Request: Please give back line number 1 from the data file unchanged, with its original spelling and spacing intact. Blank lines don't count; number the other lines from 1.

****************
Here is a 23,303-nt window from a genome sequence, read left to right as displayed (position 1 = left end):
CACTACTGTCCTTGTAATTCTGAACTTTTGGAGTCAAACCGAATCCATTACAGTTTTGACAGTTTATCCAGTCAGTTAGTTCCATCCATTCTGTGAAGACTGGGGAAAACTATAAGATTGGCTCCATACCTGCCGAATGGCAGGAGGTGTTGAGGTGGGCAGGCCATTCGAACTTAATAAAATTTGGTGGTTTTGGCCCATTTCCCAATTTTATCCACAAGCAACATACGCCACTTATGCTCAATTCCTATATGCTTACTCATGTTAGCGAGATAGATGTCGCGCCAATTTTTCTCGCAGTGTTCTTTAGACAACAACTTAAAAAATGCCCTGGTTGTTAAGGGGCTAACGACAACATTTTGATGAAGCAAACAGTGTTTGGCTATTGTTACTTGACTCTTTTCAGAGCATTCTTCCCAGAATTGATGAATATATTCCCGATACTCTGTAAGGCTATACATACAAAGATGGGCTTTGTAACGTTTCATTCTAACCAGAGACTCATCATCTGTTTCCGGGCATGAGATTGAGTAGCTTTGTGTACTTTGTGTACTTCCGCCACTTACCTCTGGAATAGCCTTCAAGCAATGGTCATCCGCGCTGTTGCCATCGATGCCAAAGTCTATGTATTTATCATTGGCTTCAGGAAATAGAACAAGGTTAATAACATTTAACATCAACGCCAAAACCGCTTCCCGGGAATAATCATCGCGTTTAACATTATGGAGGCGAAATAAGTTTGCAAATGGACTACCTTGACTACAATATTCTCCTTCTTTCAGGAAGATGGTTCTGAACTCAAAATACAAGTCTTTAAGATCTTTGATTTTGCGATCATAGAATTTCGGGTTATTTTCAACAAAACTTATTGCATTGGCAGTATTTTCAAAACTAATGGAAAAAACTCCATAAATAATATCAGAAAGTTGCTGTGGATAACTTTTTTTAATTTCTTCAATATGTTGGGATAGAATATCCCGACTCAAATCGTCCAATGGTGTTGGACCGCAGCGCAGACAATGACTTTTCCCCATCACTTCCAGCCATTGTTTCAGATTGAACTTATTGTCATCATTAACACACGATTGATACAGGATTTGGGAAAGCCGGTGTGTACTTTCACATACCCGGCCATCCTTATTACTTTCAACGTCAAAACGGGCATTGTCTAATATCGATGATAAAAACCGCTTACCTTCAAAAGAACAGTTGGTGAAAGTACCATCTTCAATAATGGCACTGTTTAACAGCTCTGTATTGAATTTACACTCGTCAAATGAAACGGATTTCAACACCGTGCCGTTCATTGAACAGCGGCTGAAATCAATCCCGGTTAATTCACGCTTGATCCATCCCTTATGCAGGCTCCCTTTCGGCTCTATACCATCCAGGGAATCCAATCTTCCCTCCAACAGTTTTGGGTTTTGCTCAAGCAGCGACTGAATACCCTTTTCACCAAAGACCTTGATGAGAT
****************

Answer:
Here is a 23,303-nt window from a genome sequence, read left to right as displayed (position 1 = left end):